Posts tagged with "Obamacare"

Never mind: Trump reverses himself on Obamacare replacement vote

April 4, 2019

President Donald Trump now claims he never wanted Congress to “repeal and replace” Obamacare ahead of the 2020 elections, even though he unexpectedly revived the issue and pushed for swift action over the course of the past week, The Hill reports.

“I was never planning a vote prior to the 2020 Election on the wonderful HealthCare package that some very talented people are now developing for me & the Republican Party. It will be on full display during the Election as a much better & less expensive alternative to ObamaCare,” he tweeted.

The president denied that pressure from Senate Majority Leader Mitch McConnell (R-Kentucky) led him to change his plans, even though he announced his decision after speaking with the top GOP senator on Monday.

“I never asked Mitch McConnell for a vote before the Election as has been incorrectly reported (as usual) in the @nytimes, but only after the Election when we take back the House etc. Republicans will always support pre-existing conditions!” Trump wrote.

However, The Hill reported that, on Monday, April 1, McConnell told the president that he would not bow to White House demands to revisit healthcare so soon, and that the Senate will not be moving comprehensive health care legislation before the 2020 election, despite the president asking Senate Republicans to do that in a meeting last week.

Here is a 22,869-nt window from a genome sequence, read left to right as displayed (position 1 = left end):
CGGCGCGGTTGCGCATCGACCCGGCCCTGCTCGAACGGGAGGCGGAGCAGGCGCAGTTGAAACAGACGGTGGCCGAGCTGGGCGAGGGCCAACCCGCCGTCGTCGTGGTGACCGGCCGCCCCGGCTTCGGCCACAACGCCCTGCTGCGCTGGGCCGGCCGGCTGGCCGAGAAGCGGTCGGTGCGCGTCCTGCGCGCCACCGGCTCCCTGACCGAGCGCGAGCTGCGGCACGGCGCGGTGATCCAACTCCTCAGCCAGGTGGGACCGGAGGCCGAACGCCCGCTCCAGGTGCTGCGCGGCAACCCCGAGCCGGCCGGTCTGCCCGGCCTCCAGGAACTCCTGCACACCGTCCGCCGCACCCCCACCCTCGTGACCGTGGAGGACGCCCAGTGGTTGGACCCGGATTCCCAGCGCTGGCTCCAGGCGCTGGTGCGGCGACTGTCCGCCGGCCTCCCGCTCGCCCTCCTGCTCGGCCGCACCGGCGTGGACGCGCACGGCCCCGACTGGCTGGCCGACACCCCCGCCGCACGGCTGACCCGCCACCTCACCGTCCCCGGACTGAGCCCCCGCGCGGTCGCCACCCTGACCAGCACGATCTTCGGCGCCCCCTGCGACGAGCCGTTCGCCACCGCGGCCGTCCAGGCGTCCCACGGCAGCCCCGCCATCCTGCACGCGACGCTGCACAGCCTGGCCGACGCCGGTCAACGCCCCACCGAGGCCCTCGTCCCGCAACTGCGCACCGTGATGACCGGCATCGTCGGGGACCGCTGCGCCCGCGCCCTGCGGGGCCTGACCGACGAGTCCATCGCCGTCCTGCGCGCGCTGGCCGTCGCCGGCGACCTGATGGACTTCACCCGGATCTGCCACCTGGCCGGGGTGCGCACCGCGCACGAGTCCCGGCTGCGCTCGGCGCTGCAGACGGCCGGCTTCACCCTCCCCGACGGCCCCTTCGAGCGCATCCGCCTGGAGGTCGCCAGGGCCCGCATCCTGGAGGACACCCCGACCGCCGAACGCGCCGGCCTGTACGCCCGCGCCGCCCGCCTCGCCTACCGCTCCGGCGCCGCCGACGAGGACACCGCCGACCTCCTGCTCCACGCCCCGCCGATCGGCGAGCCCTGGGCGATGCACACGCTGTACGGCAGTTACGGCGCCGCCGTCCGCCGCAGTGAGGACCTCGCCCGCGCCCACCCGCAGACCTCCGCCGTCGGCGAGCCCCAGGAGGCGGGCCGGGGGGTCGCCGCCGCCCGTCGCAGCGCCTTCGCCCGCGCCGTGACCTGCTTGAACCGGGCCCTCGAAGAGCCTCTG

McConnell said he made clear to the president that Senate Republicans will work on bills to keep down the cost of health care, but that they will not work on a comprehensive package to replace the Affordable Care Act.

Following that conversation—and his own about-face in tweets on the issue—President Trump predicted that healthcare “will be a great campaign issue” for Republicans.

I wanted to delay it myself. I want to put it after the election because we don’t have the House,” the president told reporters in the Oval Office.

Research contact: @thehill

Democrats: Trump’s move to terminate Obamacare gives us a gift ahead of 2020

March 28, 2019

In a move that has appalled his own advisers, and alarmed the G.O.P. as a whole, President Donald Trump on March 27 began a legal effort to “essentially terminate” the entire Affordable Care Act ―including its heretofore sacrosanct pre-existing conditions protections.

About half of Americans—133 million—have a health issue that qualifies as a pre-existing condition. Under the ACA, also known as Obamacare, insurers have been banned from denying coverage for (or from charging more for plans that cover) pre-existing conditions.